Ban Poker in China

China’s No-Poker Syndrome Continues

China’s chances to be the next big market for mainstream poker have taken another hit, as the country’s newly formed State Administration of Press and Publication (SAPP) has decreed that poker-themed video games will no longer be considered for official state licensing.

SAPP was formed in April of 2018, which led to a freeze and backlog in China’s licensing system that is only now beginning to ease. Along with that easing, however, SAPP declared earlier this month that poker-themed video-game applications from new licensees; existing licensees aren’t theoretically affected by the ban, but an informal ban against them also appears to be in place, since only one poker-themed game has been approved, and that came just after SAPP restarted the licensing process.

Poker isn’t the only game category to receive the virtual ban hammer, as mahjong games also received the thumbs-down. As with poker video games and apps, Chinese gamblers have also found ways to utilize mahjong games and apps as a vehicle for underground gambling for real stakes. China’s authorities continue a weeding-out process that also involves the continued policing of social networks, an important element in last year’s crackdown aimed at China’s underground poker economy that has crippled the game’s growth in the world’s most populous nation.

Poker and mahjong may represent the focus of SAPP’s and China’s anti-gambling efforts, but it’s also just a larger part of an attempt to make the entirety of games available to Chinese customers adhere to government-decreed standards. Another segment of games receiving the banhammer are games that are themed upon China’s imperial, pre-Communist past. These games, per a TechCrunch update, include “gongdou,” which translates as “harem scheming”, as well as “guandou,” the word for palace-themed official competition. Such games may involve “political metaphors” that China’s authorities believe run counter to its own beliefs and policies.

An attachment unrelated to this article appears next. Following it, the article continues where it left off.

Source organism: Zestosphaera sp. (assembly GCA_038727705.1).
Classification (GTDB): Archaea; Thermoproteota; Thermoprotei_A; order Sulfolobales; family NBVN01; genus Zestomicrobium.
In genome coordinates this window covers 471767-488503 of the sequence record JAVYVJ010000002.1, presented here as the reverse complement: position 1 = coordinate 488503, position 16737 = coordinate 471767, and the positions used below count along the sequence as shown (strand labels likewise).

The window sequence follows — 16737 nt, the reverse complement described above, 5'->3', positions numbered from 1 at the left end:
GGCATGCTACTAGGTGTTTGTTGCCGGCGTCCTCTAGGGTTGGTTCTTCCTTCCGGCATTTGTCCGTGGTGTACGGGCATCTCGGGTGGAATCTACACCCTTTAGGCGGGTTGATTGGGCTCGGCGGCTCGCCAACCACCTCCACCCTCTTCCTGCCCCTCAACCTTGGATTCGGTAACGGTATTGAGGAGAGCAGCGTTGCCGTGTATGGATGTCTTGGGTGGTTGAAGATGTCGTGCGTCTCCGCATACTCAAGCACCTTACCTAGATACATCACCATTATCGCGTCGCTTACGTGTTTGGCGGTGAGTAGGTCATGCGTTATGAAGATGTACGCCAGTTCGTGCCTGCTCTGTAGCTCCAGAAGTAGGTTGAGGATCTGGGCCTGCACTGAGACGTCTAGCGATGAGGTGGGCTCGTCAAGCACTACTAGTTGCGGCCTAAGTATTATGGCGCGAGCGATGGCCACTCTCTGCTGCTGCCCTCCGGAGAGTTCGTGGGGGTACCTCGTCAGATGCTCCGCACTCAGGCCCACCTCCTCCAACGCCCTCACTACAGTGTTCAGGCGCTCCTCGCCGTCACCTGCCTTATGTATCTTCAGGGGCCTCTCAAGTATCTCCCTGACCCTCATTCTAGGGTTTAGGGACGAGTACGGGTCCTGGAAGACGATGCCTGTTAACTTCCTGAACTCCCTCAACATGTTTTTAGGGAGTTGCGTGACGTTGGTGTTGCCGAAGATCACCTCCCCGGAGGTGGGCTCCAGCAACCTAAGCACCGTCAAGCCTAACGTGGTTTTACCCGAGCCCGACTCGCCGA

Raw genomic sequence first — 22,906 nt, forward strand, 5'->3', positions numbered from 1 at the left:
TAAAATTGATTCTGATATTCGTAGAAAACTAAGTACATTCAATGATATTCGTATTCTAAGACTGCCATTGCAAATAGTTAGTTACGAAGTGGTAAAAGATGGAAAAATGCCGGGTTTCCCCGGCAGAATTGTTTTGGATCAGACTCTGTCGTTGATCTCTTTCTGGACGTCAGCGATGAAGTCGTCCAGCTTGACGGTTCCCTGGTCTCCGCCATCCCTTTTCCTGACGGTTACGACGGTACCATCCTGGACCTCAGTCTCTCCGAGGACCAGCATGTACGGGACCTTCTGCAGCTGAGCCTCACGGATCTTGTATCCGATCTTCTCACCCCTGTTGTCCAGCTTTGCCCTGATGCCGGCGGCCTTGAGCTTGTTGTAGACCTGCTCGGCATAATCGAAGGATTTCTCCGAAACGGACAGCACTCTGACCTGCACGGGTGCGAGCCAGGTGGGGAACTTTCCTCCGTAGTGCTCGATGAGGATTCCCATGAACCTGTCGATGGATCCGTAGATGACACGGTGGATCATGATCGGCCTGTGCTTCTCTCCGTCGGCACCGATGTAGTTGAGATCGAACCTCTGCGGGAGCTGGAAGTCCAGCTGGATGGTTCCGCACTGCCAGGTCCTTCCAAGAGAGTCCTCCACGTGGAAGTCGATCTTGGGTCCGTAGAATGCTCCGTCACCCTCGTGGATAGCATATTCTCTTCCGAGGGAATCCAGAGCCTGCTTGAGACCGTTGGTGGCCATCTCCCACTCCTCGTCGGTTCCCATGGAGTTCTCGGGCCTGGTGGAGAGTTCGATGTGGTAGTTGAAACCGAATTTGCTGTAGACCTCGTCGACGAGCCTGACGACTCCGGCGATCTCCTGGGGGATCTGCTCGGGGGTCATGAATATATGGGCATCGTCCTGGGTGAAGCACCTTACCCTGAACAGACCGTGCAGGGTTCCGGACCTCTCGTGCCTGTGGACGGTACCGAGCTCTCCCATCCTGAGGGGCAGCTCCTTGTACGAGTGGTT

SAPP conducted a press conference on April 10 in which all these restrictions were announced. Translated reports of that announcement indicate that SAPP has also created a sub-division, the Online Game Ethics Committee, which will vet submitted games to ensure that they adhere to China’s social values, meaning stricter censorship than before. SAPP and its ethics committee will also require anti-addiction protocols in mobile games (mobile being a big, big thing in the Chinese market), and evaluate in a deeper manner online games that can be played without a downloaded client.

The changes have made for a major shift in the regulatory process since SAPP came into being and issued its first approvals in December of 2018. “The rate of approvals is slower than it has been in prior years,” according to a Niko Partners report cited by the South China Morning Post. “This is primarily due to a crackdown on titles in the poker and mahjong genre after China’s government became concerned about real world money being used in these games.”

The report also noted that poker and mahjong titles used to account for 37% of the gaming licenses issued, which speaks to how vibrant the country’s underground scene has been. Now, just one — or zero, depending on which report is cited — new poker or mahjong titles has been greenlighted.

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